In her book, Pamela Genova suggests that as critics move in general from a literal to a more metaphoric understanding and presentation of "Japonisme," the mutability of the phenomenon is highlighted in a rich and illuminating manner. By exploring the conditions of the creation of these works, accenting the original aims of the artists, the manipulations carried out by art dealers, gallery owners, and boutique managers, as well as the gestures of explanation, interpretation, and judgment offered by the professional and amateur critics, "Japonisme" takes on an even more versatile nature. Further, a complex web of correspondence germinates among these artists both French and Japanese and their many critics. It is in this light that the truly rich character of "Japonisme" comes forth, since the undesirability, even the impossibility of the attempt to reduce it to a single genre, style, era, or cultural cadre attests to its elusiveness and its Protean nature. "Japonisme" does not correspond to a single dictionary definition, no matter how subtle or self-aware that definition might be. By situating the dynamics of "Japonisme" as a response on the part of French culture to the culture of Japan, we gain a keener sense of the multiplicity of modern French sensibility itself, of how the awareness of a nation s language, history, and art forms can be creatively reflected in the images of a culture seemingly radically different from its own."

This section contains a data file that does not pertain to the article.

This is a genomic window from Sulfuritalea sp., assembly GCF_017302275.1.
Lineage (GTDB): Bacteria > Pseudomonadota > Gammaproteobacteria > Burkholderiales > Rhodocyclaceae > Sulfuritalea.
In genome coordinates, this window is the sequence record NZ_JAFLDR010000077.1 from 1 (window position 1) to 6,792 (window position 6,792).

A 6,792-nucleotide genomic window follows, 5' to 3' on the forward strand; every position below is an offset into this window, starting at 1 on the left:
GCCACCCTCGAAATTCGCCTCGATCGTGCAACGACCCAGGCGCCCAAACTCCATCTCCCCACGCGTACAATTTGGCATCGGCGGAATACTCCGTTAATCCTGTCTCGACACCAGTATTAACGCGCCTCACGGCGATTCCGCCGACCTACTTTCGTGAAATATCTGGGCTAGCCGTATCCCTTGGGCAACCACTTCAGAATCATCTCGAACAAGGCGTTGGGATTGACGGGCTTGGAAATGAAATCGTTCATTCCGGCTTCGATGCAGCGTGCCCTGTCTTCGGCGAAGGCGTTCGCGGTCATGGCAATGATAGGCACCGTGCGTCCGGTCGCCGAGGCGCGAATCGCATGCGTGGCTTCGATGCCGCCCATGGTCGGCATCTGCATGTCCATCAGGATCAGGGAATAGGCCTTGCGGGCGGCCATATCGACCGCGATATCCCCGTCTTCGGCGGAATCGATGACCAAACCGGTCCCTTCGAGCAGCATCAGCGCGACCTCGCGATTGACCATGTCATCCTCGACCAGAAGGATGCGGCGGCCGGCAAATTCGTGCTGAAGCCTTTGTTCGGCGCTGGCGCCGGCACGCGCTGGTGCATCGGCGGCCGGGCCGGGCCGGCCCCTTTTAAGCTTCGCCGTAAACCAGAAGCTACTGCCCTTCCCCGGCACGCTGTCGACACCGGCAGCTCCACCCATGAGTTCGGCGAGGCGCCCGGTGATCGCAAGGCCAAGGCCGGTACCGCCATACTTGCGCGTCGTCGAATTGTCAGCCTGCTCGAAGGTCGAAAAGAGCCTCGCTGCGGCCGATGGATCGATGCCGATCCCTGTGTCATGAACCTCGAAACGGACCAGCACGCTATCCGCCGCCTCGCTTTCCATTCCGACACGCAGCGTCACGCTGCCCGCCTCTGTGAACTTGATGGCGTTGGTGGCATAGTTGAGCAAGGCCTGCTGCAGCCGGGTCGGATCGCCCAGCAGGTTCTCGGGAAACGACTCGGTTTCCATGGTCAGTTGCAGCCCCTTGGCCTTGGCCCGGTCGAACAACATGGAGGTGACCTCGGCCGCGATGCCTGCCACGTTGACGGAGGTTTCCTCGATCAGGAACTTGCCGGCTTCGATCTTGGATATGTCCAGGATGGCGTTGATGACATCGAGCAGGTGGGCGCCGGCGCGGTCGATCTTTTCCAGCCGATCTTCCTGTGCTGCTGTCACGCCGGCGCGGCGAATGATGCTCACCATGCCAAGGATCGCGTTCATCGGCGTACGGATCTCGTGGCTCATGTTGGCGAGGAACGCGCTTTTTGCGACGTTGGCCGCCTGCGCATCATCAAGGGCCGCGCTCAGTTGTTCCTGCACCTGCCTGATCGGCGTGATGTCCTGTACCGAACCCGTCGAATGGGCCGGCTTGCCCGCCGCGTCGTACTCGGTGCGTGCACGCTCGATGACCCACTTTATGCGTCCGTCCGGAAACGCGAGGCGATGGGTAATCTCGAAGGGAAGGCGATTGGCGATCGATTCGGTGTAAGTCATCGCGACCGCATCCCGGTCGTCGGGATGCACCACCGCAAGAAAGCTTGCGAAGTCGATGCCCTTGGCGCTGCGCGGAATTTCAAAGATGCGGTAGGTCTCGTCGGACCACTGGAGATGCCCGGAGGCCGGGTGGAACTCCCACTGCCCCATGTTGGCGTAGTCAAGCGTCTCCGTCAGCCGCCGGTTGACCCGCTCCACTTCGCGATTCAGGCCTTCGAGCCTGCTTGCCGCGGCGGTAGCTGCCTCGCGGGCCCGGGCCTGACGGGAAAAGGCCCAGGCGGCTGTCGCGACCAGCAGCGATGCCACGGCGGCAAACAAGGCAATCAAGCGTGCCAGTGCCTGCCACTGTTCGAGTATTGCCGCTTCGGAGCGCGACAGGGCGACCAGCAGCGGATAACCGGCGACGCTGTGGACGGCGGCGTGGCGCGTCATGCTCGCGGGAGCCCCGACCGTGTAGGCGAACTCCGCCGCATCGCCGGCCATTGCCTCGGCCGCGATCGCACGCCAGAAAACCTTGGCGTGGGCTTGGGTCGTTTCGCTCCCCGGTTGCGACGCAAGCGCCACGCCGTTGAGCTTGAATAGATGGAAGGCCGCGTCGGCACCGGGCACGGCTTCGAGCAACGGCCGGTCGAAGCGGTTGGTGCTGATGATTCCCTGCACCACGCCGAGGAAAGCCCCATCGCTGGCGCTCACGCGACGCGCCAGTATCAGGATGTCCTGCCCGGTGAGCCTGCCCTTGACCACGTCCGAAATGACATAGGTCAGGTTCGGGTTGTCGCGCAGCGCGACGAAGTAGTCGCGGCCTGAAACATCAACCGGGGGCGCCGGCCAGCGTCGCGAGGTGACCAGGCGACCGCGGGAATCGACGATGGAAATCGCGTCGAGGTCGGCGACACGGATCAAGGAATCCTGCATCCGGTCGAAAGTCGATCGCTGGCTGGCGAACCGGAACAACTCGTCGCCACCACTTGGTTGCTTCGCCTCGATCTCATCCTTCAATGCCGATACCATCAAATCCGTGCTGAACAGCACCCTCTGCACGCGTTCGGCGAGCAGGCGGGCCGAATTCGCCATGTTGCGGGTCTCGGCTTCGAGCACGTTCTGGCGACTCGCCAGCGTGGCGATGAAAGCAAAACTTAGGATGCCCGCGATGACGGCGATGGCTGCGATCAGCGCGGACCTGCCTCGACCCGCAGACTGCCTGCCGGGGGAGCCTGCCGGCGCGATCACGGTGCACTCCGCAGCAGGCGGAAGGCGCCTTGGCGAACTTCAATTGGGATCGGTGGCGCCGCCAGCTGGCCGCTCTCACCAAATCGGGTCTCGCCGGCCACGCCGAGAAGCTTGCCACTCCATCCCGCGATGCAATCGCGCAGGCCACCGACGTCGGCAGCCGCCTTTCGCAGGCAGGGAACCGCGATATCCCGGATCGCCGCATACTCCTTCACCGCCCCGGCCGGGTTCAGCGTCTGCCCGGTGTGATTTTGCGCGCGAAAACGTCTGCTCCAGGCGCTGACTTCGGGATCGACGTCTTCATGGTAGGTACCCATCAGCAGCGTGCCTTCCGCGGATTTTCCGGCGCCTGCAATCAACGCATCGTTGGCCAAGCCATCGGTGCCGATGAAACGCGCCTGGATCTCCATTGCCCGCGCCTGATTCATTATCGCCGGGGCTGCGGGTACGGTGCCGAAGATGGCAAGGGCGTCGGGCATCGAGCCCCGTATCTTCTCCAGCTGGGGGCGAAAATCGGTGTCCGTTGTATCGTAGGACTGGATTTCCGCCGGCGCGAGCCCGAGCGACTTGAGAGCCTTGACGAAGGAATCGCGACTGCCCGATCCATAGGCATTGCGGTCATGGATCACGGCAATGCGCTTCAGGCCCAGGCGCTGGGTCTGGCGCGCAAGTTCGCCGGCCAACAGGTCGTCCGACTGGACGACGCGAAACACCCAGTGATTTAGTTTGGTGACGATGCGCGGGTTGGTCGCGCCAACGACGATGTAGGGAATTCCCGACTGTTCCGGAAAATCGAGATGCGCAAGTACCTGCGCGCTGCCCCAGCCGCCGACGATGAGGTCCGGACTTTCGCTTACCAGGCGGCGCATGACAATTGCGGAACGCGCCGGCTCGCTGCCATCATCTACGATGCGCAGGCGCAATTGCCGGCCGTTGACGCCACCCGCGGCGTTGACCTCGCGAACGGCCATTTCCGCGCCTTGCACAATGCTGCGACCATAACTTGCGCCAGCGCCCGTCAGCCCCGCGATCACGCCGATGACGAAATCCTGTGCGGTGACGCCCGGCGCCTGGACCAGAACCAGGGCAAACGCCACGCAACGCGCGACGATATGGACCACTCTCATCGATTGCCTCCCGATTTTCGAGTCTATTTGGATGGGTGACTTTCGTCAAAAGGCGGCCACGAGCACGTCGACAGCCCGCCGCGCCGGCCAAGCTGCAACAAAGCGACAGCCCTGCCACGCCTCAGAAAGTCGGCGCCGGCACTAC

Northwestern University Press
Aesthetic Translation in Nineteenth-Century French Prose